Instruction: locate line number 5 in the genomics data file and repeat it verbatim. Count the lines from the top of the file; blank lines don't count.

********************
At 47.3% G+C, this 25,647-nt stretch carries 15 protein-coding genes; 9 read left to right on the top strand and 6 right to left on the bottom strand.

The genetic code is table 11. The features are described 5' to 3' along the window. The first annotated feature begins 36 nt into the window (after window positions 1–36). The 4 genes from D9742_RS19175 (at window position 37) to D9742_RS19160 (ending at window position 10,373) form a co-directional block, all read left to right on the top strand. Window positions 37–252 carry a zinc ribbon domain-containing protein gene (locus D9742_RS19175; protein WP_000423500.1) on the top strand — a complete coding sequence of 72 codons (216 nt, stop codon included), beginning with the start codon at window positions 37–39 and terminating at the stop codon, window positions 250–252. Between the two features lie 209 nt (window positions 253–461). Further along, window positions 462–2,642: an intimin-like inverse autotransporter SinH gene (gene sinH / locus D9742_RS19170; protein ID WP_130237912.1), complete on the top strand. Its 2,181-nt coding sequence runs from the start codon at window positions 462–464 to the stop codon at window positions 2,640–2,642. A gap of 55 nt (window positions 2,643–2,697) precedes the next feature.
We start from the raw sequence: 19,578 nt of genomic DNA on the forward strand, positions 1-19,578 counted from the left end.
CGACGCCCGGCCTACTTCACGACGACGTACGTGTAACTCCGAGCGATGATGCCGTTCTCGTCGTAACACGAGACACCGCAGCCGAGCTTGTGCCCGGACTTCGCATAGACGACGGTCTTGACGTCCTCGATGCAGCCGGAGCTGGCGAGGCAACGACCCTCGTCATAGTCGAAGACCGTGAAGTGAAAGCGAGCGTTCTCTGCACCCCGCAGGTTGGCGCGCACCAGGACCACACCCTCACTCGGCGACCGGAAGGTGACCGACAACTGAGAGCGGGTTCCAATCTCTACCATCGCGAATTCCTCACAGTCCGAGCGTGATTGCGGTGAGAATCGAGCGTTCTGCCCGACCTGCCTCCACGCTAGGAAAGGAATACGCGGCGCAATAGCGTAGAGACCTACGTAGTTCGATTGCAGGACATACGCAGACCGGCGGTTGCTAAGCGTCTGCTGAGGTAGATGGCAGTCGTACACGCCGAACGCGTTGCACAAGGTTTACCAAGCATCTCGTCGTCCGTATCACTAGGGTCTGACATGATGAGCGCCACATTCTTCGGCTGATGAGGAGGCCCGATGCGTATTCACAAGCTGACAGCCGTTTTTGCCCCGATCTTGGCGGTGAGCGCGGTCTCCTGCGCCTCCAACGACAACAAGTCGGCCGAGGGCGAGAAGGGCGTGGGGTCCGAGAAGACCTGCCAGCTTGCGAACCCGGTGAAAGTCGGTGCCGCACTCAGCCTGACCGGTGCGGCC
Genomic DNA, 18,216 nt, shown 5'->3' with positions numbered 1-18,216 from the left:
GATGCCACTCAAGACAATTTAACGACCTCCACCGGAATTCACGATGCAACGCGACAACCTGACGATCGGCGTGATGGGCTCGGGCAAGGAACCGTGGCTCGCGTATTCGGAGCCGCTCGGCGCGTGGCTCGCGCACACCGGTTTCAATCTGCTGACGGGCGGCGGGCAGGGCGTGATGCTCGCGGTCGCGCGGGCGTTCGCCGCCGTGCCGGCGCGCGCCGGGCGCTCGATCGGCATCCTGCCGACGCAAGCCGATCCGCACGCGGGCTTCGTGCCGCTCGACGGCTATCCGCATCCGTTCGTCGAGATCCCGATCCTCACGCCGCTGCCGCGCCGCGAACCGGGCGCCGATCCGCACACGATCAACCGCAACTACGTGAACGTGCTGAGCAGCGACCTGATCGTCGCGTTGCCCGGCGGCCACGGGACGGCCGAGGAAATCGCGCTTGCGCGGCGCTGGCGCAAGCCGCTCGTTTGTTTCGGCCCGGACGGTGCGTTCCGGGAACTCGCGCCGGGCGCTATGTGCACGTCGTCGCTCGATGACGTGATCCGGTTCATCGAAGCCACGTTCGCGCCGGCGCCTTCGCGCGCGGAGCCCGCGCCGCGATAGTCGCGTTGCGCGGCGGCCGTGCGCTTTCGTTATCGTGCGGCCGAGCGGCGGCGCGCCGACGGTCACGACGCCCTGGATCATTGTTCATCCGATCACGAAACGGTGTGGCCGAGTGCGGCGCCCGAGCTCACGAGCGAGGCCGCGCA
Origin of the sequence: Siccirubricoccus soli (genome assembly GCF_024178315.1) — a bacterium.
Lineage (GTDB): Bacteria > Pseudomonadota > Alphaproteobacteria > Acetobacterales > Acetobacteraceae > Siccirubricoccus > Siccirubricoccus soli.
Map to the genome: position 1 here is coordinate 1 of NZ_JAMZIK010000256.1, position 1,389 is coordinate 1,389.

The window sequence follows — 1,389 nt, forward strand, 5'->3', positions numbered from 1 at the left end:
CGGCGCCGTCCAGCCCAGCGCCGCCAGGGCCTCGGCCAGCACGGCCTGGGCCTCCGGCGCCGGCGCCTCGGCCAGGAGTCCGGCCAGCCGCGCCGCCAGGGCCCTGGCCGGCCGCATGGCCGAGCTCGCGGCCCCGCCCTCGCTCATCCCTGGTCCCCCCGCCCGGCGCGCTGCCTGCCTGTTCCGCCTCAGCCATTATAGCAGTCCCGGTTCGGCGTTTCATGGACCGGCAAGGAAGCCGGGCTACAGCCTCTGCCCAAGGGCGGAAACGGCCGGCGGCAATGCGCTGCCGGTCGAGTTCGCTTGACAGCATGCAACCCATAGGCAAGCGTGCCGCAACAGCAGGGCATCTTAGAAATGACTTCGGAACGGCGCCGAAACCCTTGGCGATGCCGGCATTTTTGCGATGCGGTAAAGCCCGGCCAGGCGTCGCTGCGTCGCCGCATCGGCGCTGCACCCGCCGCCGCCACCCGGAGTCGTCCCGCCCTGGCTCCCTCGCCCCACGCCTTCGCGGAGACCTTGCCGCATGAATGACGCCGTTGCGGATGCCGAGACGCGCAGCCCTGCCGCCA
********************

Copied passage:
Genomic DNA, 18,216 nt, shown 5'->3' with positions numbered 1-18,216 from the left: